Researchers figured out why ant teeth are so sharp

Researchers from Pacific Northwest National Laboratory have investigated why some very small creatures can cut, puncture, and sting with such ease despite their small size. Researchers leveraged atomic-scale imaging to reveal minuscule details of how ants and other small creatures can use zinc to sharpen their various tools.The team showed for the first time how individual atoms of zinc are arranged on ant's teeth to maximize cutting efficiency and to maintain sharpness. Ants have teeth known as "mandibular teeth" that are on the outside of their mouths. Those teeth are made up of a material that tightly binds individual atoms of zinc in its construction.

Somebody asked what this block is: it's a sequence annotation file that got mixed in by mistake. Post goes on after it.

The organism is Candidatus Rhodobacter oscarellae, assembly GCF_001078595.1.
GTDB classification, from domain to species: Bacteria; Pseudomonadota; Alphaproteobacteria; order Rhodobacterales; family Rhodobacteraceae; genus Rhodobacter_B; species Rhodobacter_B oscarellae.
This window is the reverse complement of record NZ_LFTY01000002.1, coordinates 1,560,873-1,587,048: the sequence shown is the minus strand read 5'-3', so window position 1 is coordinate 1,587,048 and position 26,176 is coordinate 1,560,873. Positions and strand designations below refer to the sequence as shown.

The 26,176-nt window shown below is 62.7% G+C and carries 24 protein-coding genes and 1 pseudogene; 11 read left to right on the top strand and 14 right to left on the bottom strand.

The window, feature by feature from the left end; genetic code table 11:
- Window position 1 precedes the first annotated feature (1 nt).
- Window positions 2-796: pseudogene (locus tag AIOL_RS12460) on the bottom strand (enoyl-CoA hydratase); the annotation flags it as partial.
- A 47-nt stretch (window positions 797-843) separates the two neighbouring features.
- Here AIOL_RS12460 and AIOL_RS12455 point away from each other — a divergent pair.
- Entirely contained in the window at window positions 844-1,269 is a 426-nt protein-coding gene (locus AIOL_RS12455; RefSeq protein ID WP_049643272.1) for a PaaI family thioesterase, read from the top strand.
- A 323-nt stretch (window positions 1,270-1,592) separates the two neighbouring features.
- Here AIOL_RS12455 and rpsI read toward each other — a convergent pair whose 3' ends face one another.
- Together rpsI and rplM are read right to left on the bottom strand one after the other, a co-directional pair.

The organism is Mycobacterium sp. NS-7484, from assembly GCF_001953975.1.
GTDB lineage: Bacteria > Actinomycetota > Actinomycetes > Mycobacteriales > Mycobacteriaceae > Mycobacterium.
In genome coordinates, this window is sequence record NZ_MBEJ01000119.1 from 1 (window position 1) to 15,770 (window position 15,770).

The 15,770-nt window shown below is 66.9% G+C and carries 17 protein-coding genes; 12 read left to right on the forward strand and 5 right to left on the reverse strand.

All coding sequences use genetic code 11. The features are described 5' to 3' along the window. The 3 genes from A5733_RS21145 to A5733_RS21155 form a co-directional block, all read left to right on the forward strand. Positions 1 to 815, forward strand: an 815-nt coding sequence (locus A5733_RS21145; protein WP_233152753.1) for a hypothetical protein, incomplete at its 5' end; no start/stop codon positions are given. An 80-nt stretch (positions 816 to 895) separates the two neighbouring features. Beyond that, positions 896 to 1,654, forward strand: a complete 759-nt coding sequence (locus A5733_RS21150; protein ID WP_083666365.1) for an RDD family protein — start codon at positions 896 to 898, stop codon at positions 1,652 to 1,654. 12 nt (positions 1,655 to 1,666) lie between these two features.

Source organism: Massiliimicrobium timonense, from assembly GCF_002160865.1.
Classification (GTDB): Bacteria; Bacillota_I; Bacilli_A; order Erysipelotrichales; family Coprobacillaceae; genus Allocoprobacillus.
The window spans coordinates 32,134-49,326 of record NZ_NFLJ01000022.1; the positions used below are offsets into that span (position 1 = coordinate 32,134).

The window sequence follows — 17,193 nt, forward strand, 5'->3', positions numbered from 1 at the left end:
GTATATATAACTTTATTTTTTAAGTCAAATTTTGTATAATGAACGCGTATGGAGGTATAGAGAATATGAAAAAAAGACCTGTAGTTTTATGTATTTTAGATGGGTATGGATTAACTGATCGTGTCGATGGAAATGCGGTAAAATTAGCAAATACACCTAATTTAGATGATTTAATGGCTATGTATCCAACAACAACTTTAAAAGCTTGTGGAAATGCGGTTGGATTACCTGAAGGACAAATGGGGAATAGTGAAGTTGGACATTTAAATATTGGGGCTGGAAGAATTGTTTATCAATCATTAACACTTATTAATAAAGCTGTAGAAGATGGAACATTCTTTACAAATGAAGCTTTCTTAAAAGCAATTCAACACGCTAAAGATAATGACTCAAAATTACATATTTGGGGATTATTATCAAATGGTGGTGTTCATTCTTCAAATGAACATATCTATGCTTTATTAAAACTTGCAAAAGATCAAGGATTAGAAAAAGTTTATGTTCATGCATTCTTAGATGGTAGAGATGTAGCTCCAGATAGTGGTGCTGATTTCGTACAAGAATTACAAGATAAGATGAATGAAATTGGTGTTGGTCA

Scientists discovered that over eight percent of the tooth weight is zinc. Researchers used a special microscope technique called atom probe tomography. That technique leverages an ion beam microscope to extract a tiny sample from the tip of the tooth. The sample was then imaged using atom probe tomography allowing the team to identify how the individual atoms were arranged at the tip of the tooth.

Researchers discovered that zinc was uniformly distributed in the tooth, which was surprising as scientists predicted zinc would be clustered in nano-nodules. The extreme sharpness of the ant teeth allows the ants to use 60 percent, and possibly even less, of the force that would be required if the teeth were made from material similar to that of human teeth.

One of the more interesting factoids researchers came up with is that the hardness of the teeth increases from approximately the hardness of plastic to the hardness of aluminum when zinc is added. The team notes that while there are harder engineered materials, they are also typically more brittle, giving a great mix of hardness and sharpness to the tiny creatures.